Last year, the Occupational Safety & Health Administration (OSHA) issued a final rule revising its Hazard Communications Standard, which governs chemical labeling and employee training for hazardous chemical use in the workplace. The revision adopted the Globally Harmonized System of Classification and Labeling of Chemicals (GHS), which was developed by the United Nations to create a uniform international classification and labeling system for hazardous chemicals. The primary benefit of the GHS is to increase the quality and consistency of information provided to workers, employers and chemical users by adopting a standard worldwide approach to hazard classification, labels and safety data. Under the GHS, labels must include signal words, pictograms, and hazard and precautionary statements. Safety data sheets must also have a standardized format.

To help employers comply with the transition to GHS, OSHA is phasing in the specific requirements of the revised standard over several years – from December 1, 2013 through June 1, 2016. The initial compliance date is December 1, 2013, wherein employers with hazardous chemicals in the workplace are required to complete initial training regarding the revised standard. This initial training must provide employees with training on the new:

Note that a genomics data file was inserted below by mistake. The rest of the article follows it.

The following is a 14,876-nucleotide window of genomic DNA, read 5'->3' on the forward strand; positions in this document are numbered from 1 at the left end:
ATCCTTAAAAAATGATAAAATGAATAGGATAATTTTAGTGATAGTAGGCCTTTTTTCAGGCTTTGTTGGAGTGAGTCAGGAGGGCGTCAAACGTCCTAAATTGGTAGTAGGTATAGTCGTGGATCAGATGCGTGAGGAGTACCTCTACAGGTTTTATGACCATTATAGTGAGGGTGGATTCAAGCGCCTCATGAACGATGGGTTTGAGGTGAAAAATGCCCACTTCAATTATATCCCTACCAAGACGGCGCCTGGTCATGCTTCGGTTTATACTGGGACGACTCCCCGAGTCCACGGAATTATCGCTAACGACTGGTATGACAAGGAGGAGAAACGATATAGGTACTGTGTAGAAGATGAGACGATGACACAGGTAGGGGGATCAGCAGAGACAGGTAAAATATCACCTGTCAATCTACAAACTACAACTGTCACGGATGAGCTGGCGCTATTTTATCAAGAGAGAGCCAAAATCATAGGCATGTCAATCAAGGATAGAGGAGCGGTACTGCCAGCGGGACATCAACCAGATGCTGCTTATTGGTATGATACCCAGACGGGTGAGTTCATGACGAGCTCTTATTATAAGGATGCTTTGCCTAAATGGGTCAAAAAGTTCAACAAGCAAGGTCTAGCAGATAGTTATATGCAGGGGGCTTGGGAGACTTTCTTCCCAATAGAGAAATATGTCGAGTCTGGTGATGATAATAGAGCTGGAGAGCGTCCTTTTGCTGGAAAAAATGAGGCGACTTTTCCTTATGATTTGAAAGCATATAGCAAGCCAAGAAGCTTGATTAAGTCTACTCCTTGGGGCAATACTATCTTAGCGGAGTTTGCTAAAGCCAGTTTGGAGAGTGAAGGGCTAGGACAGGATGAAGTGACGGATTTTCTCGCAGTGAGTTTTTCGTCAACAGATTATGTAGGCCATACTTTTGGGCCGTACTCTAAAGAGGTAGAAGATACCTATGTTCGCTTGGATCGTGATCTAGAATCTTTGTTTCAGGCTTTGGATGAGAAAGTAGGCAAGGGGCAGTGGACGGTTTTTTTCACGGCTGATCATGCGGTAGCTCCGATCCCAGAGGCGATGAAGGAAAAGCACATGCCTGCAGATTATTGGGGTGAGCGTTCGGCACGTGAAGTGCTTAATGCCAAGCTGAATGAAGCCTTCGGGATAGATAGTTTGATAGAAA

• Label elements (product identifiers; signal works; pictograms; hazard statements; precautionary statements; and the name, address and telephone number of the chemical manufacturer, distributor or importer); and
  • Safety data sheet (SDS) format.

This initial December 1, 2013 deadline was set to ensure that employees are intimately familiar with the new labels and SDS format as they begin to arrive in respective workplaces in early 2014. Employers are reminded to provide this training in a manner and language that all of their employees can understand. For instance, if employers customarily communicate work instructions or other workplace information to employees in a language other than English, they will also need to provide safety and health training to employees in the same manner. Similarly, an employer must account for the poor vocabulary or illiteracy of their employees. Additional information can be found at